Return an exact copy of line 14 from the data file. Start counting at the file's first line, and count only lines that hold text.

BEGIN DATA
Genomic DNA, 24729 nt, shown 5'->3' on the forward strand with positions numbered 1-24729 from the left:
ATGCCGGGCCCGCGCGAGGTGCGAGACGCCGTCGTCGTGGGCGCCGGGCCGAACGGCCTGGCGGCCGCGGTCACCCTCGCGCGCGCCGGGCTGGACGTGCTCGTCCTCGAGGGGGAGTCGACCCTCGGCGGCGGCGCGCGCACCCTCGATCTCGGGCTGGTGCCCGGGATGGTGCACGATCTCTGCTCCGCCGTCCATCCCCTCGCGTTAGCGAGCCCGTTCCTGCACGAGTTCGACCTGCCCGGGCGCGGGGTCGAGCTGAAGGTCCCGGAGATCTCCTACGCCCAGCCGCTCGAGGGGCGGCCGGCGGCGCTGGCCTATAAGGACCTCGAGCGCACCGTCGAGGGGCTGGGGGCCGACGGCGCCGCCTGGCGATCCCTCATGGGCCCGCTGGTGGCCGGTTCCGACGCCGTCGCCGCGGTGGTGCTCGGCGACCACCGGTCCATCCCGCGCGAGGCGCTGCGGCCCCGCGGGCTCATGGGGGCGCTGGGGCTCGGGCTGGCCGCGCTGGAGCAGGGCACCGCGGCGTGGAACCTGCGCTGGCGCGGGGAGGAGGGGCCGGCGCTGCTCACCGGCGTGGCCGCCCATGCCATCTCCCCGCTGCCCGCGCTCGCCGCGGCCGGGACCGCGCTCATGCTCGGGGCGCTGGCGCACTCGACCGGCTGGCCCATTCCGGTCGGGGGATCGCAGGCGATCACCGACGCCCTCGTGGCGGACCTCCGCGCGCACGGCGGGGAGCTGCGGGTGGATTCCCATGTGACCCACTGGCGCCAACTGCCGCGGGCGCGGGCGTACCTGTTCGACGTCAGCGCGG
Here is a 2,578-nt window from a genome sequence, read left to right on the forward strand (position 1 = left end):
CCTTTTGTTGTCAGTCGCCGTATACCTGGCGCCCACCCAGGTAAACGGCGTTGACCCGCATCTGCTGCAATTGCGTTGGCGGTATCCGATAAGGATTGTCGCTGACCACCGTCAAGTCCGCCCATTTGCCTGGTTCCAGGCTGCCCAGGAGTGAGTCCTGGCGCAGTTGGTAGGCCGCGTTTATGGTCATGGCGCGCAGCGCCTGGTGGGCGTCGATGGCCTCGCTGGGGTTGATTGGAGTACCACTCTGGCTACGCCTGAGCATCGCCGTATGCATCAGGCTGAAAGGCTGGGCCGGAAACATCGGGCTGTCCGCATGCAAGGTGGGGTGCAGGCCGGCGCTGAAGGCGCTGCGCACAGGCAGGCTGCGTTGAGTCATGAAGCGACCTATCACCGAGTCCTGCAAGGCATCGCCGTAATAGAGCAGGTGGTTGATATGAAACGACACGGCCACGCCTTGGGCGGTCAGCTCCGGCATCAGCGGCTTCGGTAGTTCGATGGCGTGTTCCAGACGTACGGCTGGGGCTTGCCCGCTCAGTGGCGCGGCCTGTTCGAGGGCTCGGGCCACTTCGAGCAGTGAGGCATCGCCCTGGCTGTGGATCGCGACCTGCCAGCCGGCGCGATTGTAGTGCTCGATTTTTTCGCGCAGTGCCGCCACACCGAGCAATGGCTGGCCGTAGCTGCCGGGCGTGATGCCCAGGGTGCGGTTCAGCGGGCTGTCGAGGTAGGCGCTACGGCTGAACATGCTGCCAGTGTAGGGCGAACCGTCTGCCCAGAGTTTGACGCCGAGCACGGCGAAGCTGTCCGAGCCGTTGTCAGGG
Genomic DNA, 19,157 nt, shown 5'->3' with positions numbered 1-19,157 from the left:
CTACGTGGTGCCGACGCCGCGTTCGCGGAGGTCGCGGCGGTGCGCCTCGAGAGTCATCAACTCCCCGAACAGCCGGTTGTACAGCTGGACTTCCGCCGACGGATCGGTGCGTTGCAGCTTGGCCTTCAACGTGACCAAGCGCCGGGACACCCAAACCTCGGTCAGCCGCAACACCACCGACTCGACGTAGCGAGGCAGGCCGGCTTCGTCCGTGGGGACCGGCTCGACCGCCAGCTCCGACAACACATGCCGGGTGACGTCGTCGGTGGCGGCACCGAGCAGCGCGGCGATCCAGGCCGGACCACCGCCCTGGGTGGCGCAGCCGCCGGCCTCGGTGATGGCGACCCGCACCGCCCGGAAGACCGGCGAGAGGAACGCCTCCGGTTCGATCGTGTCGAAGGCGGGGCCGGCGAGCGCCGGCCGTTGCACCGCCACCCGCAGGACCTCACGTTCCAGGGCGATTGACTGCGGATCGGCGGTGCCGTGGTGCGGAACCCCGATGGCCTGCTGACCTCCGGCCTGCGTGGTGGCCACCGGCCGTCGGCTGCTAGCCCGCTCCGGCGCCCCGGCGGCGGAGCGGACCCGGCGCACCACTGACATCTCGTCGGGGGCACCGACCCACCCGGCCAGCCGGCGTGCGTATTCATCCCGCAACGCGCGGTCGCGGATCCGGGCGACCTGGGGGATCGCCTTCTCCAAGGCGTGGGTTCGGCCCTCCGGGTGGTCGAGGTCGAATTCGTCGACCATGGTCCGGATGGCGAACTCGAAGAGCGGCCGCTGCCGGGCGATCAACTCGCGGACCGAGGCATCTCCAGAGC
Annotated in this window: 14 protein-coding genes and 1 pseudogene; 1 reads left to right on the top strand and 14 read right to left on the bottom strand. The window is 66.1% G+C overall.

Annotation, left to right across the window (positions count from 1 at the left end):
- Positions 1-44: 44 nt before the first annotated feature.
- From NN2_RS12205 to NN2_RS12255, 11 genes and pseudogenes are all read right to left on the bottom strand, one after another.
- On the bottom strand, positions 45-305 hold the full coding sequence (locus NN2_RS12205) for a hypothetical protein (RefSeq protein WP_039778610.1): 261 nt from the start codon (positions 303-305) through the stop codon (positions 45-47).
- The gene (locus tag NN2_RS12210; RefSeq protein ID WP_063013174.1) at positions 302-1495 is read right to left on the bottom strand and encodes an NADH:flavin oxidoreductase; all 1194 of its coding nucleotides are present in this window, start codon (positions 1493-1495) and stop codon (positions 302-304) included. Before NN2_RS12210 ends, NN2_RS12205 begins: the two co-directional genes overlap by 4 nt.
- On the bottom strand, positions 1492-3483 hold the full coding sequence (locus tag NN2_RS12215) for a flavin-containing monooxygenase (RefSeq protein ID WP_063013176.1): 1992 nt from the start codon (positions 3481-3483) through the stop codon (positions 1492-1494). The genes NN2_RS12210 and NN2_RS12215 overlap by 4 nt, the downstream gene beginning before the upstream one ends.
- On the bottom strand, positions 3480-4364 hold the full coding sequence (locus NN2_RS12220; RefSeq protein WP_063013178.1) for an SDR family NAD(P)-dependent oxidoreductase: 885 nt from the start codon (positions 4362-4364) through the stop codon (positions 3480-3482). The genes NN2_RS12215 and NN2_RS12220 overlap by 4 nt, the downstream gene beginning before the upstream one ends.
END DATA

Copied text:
- On the bottom strand, positions 3480-4364 hold the full coding sequence (locus NN2_RS12220; RefSeq protein WP_063013178.1) for an SDR family NAD(P)-dependent oxidoreductase: 885 nt from the start codon (positions 4362-4364) through the stop codon (positions 3480-3482). The genes NN2_RS12215 and NN2_RS12220 overlap by 4 nt, the downstream gene beginning before the upstream one ends.